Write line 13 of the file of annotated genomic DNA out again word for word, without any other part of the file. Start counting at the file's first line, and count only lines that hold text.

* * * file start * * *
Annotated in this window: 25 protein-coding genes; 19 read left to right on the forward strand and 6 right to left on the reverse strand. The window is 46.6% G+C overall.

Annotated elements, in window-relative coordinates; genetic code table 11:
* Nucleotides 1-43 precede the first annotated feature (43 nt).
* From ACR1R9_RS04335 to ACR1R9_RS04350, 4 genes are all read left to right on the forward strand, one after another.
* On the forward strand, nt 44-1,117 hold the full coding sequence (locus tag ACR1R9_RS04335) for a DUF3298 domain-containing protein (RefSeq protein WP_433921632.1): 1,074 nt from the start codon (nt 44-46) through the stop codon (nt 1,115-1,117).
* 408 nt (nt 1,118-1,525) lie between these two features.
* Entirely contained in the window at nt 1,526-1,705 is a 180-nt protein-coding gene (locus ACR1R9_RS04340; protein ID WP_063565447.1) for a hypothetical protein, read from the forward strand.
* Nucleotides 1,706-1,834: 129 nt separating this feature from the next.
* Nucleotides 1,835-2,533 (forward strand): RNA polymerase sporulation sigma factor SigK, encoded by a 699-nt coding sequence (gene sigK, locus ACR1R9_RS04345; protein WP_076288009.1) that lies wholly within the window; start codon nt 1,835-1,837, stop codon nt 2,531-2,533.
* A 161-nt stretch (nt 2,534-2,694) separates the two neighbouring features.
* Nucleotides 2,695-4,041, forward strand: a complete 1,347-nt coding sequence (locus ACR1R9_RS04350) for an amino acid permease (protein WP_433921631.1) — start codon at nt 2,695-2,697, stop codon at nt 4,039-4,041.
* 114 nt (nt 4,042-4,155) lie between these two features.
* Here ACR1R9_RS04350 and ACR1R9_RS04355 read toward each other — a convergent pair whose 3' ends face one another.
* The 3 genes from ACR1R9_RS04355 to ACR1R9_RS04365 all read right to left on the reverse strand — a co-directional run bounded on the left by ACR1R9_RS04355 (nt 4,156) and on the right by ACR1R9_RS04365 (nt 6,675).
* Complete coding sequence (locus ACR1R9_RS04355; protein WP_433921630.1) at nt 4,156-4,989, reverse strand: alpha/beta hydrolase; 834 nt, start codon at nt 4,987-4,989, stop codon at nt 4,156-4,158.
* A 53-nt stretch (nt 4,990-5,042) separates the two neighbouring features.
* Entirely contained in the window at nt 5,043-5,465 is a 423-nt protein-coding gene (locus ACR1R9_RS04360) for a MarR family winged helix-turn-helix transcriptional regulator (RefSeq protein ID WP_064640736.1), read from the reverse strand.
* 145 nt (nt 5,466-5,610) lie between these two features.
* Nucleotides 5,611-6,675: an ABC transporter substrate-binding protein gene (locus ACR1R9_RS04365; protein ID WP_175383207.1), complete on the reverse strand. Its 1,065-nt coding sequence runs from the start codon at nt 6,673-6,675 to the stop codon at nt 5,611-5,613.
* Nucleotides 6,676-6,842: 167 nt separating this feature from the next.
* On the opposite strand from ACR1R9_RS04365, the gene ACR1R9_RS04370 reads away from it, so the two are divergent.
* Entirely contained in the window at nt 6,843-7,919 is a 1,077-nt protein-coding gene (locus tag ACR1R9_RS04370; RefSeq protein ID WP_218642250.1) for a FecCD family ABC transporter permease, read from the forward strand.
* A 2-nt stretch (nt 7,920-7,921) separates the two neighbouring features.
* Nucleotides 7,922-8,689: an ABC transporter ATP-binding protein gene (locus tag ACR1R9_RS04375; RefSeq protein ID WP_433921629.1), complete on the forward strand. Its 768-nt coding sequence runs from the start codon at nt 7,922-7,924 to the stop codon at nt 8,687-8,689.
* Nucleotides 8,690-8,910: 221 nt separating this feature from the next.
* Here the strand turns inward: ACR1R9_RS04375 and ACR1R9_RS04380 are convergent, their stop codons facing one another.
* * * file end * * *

* Here ACR1R9_RS04350 and ACR1R9_RS04355 read toward each other — a convergent pair whose 3' ends face one another.